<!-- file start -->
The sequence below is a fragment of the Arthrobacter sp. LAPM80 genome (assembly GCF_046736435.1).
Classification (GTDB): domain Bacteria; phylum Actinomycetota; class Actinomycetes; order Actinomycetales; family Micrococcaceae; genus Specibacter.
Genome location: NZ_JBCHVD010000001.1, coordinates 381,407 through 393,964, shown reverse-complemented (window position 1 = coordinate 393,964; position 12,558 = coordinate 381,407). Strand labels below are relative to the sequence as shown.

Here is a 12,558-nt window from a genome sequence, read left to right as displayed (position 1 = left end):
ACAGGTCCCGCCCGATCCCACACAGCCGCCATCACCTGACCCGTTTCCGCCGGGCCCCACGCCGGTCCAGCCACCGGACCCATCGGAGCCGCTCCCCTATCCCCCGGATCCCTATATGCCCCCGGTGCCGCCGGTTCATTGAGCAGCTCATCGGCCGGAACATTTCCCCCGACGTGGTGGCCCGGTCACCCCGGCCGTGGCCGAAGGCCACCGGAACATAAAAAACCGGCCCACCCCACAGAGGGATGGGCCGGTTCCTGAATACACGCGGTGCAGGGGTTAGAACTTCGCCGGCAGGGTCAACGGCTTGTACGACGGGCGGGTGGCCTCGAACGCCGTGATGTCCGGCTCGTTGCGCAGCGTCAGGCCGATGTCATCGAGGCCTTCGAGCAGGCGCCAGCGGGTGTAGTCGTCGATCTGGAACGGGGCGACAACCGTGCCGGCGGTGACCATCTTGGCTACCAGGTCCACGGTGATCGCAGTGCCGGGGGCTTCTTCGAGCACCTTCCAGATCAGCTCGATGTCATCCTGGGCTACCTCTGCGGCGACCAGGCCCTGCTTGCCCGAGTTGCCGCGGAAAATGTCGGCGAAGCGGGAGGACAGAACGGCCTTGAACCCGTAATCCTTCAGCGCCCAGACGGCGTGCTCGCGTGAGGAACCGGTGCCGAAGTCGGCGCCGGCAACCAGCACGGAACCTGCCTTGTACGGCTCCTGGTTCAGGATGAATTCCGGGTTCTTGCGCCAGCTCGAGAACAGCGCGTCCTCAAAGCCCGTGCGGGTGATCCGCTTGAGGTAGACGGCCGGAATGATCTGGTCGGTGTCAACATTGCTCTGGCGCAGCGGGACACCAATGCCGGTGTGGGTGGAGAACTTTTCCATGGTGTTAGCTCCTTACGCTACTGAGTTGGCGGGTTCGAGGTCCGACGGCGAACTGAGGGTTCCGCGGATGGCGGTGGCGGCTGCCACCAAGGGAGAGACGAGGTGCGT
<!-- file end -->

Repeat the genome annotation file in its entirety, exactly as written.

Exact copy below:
The sequence below is a fragment of the Arthrobacter sp. LAPM80 genome (assembly GCF_046736435.1).
Classification (GTDB): domain Bacteria; phylum Actinomycetota; class Actinomycetes; order Actinomycetales; family Micrococcaceae; genus Specibacter.
Genome location: NZ_JBCHVD010000001.1, coordinates 381,407 through 393,964, shown reverse-complemented (window position 1 = coordinate 393,964; position 12,558 = coordinate 381,407). Strand labels below are relative to the sequence as shown.

Here is a 12,558-nt window from a genome sequence, read left to right as displayed (position 1 = left end):
ACAGGTCCCGCCCGATCCCACACAGCCGCCATCACCTGACCCGTTTCCGCCGGGCCCCACGCCGGTCCAGCCACCGGACCCATCGGAGCCGCTCCCCTATCCCCCGGATCCCTATATGCCCCCGGTGCCGCCGGTTCATTGAGCAGCTCATCGGCCGGAACATTTCCCCCGACGTGGTGGCCCGGTCACCCCGGCCGTGGCCGAAGGCCACCGGAACATAAAAAACCGGCCCACCCCACAGAGGGATGGGCCGGTTCCTGAATACACGCGGTGCAGGGGTTAGAACTTCGCCGGCAGGGTCAACGGCTTGTACGACGGGCGGGTGGCCTCGAACGCCGTGATGTCCGGCTCGTTGCGCAGCGTCAGGCCGATGTCATCGAGGCCTTCGAGCAGGCGCCAGCGGGTGTAGTCGTCGATCTGGAACGGGGCGACAACCGTGCCGGCGGTGACCATCTTGGCTACCAGGTCCACGGTGATCGCAGTGCCGGGGGCTTCTTCGAGCACCTTCCAGATCAGCTCGATGTCATCCTGGGCTACCTCTGCGGCGACCAGGCCCTGCTTGCCCGAGTTGCCGCGGAAAATGTCGGCGAAGCGGGAGGACAGAACGGCCTTGAACCCGTAATCCTTCAGCGCCCAGACGGCGTGCTCGCGTGAGGAACCGGTGCCGAAGTCGGCGCCGGCAACCAGCACGGAACCTGCCTTGTACGGCTCCTGGTTCAGGATGAATTCCGGGTTCTTGCGCCAGCTCGAGAACAGCGCGTCCTCAAAGCCCGTGCGGGTGATCCGCTTGAGGTAGACGGCCGGAATGATCTGGTCGGTGTCAACATTGCTCTGGCGCAGCGGGACACCAATGCCGGTGTGGGTGGAGAACTTTTCCATGGTGTTAGCTCCTTACGCTACTGAGTTGGCGGGTTCGAGGTCCGACGGCGAACTGAGGGTTCCGCGGATGGCGGTGGCGGCTGCCACCAAGGGAGAGACGAGGTGCGT